We’ve long been told that we need to be having babies earlier in life as the risk of birth defects increases as we get older. Not to mention the very real drop in fertility as you head into your late thirties and early forties. Yet the trend is most definitely towards waiting until you are older to start a family – research shows that the average age of an Irish woman having her first baby is now 30.3. And, according to Eurostat, Ireland also has one of the highest proportions of first-baby births to women in their 40s, with nearly 3.5 per cent of first-time mothers here aged 40 and over in 2014.
Those of us who waited until we are older to have children argue that there are advantages – we are more financially secure, in better relationships and – most importantly – emotionally ready to become a mother. Now it seems there may be tangible advantages for the children born to older parents.
A new study coming out of Denmark, which followed nearly 5,000 mothers, tested the assumption that “older maternal age is associated with improved psychosocial health in families beyond the preschool years.” Researchers interviewed the children at ages 7, 11 and 15 and found that children of older mothers have fewer social, emotional and behavioural issues at ages seven and 11. Interestingly, this finding didn’t apply at age 15, but we’re guessing that’s due to teenage angst/hormones rather than the age of the mother!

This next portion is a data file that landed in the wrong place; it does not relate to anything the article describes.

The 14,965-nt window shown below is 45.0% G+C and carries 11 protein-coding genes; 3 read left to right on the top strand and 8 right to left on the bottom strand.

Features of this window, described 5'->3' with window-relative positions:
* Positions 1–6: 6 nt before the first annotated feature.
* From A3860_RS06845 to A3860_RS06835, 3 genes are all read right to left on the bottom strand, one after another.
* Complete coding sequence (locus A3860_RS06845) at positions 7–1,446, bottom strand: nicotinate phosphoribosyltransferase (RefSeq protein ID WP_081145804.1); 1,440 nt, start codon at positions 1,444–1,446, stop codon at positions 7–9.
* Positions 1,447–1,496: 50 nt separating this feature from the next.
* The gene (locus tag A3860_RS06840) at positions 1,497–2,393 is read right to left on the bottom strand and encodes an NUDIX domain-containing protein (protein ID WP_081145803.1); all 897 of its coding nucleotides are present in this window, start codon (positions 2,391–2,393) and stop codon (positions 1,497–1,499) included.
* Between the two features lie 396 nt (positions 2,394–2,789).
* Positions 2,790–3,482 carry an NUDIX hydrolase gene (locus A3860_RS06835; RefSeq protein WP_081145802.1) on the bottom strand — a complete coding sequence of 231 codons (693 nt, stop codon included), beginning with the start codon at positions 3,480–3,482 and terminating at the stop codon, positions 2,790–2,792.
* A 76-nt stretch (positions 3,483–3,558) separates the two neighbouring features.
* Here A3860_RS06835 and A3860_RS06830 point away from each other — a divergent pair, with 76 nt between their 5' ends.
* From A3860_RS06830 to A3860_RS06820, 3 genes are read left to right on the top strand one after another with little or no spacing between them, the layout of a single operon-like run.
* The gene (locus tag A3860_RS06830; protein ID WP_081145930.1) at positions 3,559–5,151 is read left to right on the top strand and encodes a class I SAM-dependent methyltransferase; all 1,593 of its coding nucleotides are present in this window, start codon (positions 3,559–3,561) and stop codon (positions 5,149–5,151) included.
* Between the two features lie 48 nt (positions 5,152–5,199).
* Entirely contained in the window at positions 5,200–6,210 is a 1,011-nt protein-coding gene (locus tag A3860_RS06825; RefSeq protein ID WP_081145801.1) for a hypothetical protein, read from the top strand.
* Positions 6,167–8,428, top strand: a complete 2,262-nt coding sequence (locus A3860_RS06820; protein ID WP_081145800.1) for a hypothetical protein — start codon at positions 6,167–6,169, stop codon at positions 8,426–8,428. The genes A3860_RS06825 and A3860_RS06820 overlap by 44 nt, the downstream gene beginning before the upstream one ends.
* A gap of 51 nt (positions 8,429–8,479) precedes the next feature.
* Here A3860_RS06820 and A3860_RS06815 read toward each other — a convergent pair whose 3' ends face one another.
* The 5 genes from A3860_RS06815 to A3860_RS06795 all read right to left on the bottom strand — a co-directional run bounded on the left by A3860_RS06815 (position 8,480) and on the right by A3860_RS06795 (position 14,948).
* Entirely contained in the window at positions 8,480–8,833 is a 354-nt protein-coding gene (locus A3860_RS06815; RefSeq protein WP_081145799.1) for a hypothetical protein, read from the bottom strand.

The research, which was published in a recent European Journal of Developmental Psychology, found that older mothers are less likely to yell at their children or impose physical punishment. As a result, the environment at home tends to be calmer, and this produces happier, more well-adjusted children. Another positive to ass to your list the next time someone refers to “geriatric first-time mothers”.